The Egyptian limestone in the lobby of the newly renovated Crowne Plaza Hotel on Third Street was spotless Tuesday as employees made last-minute adjustments before a ceremony to dedicate the city's newest luxury accommodation.
The $20 million transformation of the former Holiday Inn Select at 300 Third St. into a Crowne Plaza included construction of a new entrance, full renovation of 391 guest rooms and suites and updated meeting and conference facilities, as well as upgrades to infrastructure, including heating and cooling.
So far, guests have noticed.
"We weren't used to getting compliments before the remodeling," said Stan Tryninewski, who has worked as a bellman and other positions at the hotel for 27 years.
The downtown property was bought in July 2005 for $14 million by NS Partners LLC -- a joint partnership between Arizona-based Namwest LLC and Sentry Hospitality, the firm that operates Conference Center Niagara Falls next door.
The New York Empire State Development Corp. will reimburse NS Partners up to $6 million for its capital improvements to the 33-year-old property.
Mark Magarity, president and CEO of Sentry Hospitality, said he believes this is the largest public-private development project ever done in this part of the state and said the support of state funds was key to pulling it off.
"We were stepping up at a time when risk was real risk," he said. "I'm here to make a commitment to the lawmakers and to the meeting planners and the guests . . . to provide four-diamond service that is unparalleled and yet unseen in Niagara Falls."
Local and state officials said the presence of such a high-quality hotel would encourage more investment and renovation in downtown Niagara Falls.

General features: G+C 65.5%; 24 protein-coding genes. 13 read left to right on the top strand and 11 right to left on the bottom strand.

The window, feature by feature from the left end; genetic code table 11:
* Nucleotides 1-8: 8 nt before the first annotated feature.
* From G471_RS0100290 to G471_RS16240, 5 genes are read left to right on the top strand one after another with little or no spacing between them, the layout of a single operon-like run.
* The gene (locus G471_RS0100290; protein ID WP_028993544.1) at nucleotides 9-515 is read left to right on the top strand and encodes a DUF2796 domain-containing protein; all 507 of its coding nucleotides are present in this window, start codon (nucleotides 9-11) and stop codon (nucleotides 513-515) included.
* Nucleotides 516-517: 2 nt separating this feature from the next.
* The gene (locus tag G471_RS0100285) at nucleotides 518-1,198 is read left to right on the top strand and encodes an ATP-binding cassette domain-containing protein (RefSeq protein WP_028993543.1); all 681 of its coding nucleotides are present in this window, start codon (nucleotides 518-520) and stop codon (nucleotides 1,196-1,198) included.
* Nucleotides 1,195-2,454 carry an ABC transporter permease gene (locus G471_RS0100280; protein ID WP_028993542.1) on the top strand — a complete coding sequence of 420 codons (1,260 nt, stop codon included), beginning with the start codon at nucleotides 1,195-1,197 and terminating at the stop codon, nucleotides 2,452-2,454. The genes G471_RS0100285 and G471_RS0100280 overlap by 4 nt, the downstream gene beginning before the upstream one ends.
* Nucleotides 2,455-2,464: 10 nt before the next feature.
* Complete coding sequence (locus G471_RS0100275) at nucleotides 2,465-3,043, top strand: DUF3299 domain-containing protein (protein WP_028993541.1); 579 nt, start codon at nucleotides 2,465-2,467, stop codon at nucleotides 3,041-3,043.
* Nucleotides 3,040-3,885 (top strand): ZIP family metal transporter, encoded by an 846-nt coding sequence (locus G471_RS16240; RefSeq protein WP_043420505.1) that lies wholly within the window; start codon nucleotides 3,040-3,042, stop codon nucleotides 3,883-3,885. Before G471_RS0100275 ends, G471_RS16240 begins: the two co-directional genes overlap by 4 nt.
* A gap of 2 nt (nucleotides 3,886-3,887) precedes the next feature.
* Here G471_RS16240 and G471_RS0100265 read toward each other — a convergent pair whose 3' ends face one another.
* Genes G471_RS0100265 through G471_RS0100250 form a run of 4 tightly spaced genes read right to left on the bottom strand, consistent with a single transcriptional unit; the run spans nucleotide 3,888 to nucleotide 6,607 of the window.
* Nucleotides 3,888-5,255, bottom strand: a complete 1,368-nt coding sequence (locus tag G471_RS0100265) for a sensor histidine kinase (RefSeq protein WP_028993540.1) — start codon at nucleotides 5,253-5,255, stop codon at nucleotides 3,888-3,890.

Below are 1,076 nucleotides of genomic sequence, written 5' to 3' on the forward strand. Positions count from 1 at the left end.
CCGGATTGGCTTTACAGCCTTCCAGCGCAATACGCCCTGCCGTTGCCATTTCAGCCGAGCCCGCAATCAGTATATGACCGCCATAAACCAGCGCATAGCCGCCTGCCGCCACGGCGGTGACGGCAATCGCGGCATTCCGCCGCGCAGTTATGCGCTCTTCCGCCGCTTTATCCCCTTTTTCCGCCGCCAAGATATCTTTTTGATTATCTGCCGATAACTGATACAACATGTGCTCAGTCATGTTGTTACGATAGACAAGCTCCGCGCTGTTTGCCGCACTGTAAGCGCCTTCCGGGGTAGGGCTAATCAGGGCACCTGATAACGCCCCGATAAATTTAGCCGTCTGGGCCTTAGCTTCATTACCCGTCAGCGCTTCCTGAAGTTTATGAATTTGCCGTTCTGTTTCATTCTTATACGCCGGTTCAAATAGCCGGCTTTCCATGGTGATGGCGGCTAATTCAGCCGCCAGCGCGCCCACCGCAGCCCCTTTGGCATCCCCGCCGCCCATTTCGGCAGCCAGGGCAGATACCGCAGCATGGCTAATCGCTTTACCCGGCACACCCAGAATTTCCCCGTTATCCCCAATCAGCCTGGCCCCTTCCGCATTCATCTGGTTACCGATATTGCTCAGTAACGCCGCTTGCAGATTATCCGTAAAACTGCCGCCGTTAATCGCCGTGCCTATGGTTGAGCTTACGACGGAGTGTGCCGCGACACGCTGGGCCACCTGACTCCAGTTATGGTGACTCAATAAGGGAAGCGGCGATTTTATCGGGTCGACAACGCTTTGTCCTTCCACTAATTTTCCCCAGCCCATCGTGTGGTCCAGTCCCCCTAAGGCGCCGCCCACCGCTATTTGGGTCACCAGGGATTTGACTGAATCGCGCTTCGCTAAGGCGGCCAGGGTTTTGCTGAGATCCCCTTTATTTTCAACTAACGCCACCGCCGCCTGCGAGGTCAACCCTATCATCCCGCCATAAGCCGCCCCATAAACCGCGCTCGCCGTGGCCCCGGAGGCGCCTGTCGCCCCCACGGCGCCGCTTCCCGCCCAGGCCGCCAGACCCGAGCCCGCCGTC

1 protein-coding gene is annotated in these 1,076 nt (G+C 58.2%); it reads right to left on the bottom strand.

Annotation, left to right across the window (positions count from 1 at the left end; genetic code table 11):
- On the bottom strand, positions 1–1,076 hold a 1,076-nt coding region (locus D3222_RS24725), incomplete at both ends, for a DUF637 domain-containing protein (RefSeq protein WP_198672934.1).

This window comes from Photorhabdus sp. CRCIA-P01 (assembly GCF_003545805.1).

"This will attract a broader confidence in the market," predicted Empire State Development Chairman Charles A. Gargano. "In just a few short years, the attitude is changing. There is a feeling things are getting done."
The property is expected to generate an additional $1.6 million in property taxes in the next 10 years, as well as more local hotel occupancy taxes, according to officials, and will create more than 100 additional jobs during the next three years.
"They are raising the bar for other hotels," Mayor Vince Anello said. "What this means to me is stabilizing the city's tax base."
The hotel is seeing an increase in room and meeting bookings for 2007, Magarity said, but Conference Center Niagara Falls is expecting to reap some benefits as well.
General Manager John Faso said meeting planners have turned away from the Falls conference center in the past because they require a higher level of rooms for their guests than the city could offer. He said the Crowne Plaza will change that.
The renovation also includes two new restaurants and a Starbucks, as well as an updated pool and new fitness equipment, but Tryninewski said it is the new Crowne Plaza pillow-top beds that seem to be the biggest hit with guests.
"They tell us they want to buy the bed," Tryninewski said. "They say they've never had such a good night's sleep."